Functional French and it's Benefits

The Good and the Bad of being fluent in a language came to me this morning after a rough evening at an English book club. Living in a country where I only speak a “functional French” and that is still limited to mostly face to face conversations versus the telephone, I’ve actually been secluded from having to deal with conflict, anger, other people’s “pain body” as Eckhart Tolle calls it or ordinary frustrations. I smile on greeting, say “Bonjour,” and at times enter into a conversation about scheduling a play date, a pickup or asking a question. My comfort level with deep, fluent conversations in French is still limited to my hour with my French teacher who tolerates anything and talks with me about everything, a five minute conversation here or there with a patient person I’ve gotten to know or with friends and neighbors when Jean is there to help fill in the gaps later of what I missed. As a result I never realized how protective being only “functionally French” is. I don’t have the capacity, the language, the speed of speech, or the tenacity to engage in conflict in French. As a result I am quite a peace in the language!


Maybe this is my answer to a more peaceful existence while living here!


This came to roost last night when I attended an English book club with an assortment of English and Scottish women from various walks of life now residing in the Uzes area either full or part-time. Most I admit are a good ten to twenty years older than I am with vast life experiences different than my own. This should make for a rich book club discussion for me, but at times I felt like the foreigner (which I am) being American not English. I actually started the book club last year after desperation to have people to talk to about books I was reading. Trying to make it easy, I suggested in the beginning it be leaderless and rotate hosting the club. Starting with a few women I chose I found it delightful, enlightening and great conversation. Not having control (Zoé said was my first mistake – I should have stayed President) a few people left, and new ones joined us. One particular woman appeared last month who at first sight reminded me of an elegant older strong minded, independent woman who was French but had lived 30 years in high English society. Speaking 4 languages she was intelligent, very well read, smart, opinionated, and also seemed to have an edge, a need to be right, an aura that made me want to stand back for fear she would sling nasty words my way.


The conversation as many do shifted from the book to the ways of the world, to justifications, prejudices, fears, and human nature. Without realizing what was happening I got caught in a web of words and thoughts, slashed at the throat with responses to my opinions to the point that I was near tears. “Stop.” I said. “I don’t want to continue this conversation.” But no, the woman had to continue. She had to be right. She had to be heard. Then she burst out, “my baby twins were stolen across the border by my husband.” The group went hush, and a few questions were asked. But she kept holding on throwing her daggers at me. Others realizing we needed to change topics, finally got a word in edge wise to move us back to the book. What happened there I thought. I felt like I was at war. It felt like there was no room for differing opinions only hers.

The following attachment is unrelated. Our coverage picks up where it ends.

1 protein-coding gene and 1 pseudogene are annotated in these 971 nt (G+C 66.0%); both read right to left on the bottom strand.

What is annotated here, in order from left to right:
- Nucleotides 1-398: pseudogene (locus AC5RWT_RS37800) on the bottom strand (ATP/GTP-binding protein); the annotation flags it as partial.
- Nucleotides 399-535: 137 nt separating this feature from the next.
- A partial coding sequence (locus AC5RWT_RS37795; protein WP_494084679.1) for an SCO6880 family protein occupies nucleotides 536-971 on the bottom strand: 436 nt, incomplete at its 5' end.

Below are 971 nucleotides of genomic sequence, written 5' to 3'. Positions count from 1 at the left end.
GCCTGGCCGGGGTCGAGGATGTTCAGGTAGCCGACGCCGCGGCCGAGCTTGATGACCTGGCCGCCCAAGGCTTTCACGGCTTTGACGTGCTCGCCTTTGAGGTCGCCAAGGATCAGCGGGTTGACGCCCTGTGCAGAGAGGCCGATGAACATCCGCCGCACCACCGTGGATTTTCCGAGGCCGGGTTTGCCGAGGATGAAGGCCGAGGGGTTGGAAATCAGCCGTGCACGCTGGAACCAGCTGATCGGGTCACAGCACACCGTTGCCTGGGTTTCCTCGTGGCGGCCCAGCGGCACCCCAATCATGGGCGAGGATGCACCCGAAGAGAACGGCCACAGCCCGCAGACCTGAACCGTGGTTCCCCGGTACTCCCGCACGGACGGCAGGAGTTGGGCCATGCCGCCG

The rest of the evening I stayed a big quiet, adding only when I felt safe. “Safe,” I thought to myself. ‘That is not why I am in a book club.”


So being fluent in the English language I can engage in conflict and am pulled into it without knowing. – Maybe this is the downside of being too fluent. I knew I must have unconsciously pushed her wounds to the point of such strength that she had to lash out. But I don’t want to be involved in those conversations. I don’t want to be around those people who have to lash out. I don’t want conflict in my life.


Leaving to go home I walked down the dark, but safe streets of Uzes to the parking lot. Walking down the stairs to pay my fee, I gasped as I saw the parking machine was locked up. “What did I do? I thought, crying to myself still shaken from the evening. I glanced around and read a notice to call in emergency. Dialing the number I thought, “Shit French, I hope I can do this.” Explaining to the man where I was and the machine was locked and my ticket wouldn’t work to open the barrier, I began to cry again. “Shit… I can’t understand him.” Five minutes later after numerous responses, “Repeatment sil vous plait,” I gave up and called Jean. “Please call him and call me back. I don’t know what he is saying on the phone.” A minute later Jean, knowing I was near hysterics, calmly told me to walk to the other end of the parking garage and there was an open machine at the entrance




“Why didn’t I know that? Why didn’t I understand him? I yelled in the phone.”


“Talk to me as you walk, relax. We’ll talk later. Something happened. I can tell you aren’t thinking.”


“So know it’s the language and thinking combined!!” I cried back.


Ten minutes later I arrived home and ran into his arms.


“I thought I was functional and I couldn’t understand him.”


“It’s 11 at night, you are tired. This woman battered you and you are vulnerable. Besides, it is hard to understand on the phone and he was hard to understand. You can do it, it’s just harder. Even if he spoke English in the state you are in I’m not sure you would have heard him either.” Jean responded.


The next morning Zoé, hearing the story from Jean, told me the problem was I didn’t dress right. I should have worn high heels, a dress, and my hair in a bun and I would have shown her.”


“Plus,” she added, “You should just take back the Presidency and kick her out.”


What wise words I thought. Next time I’ll take her advice.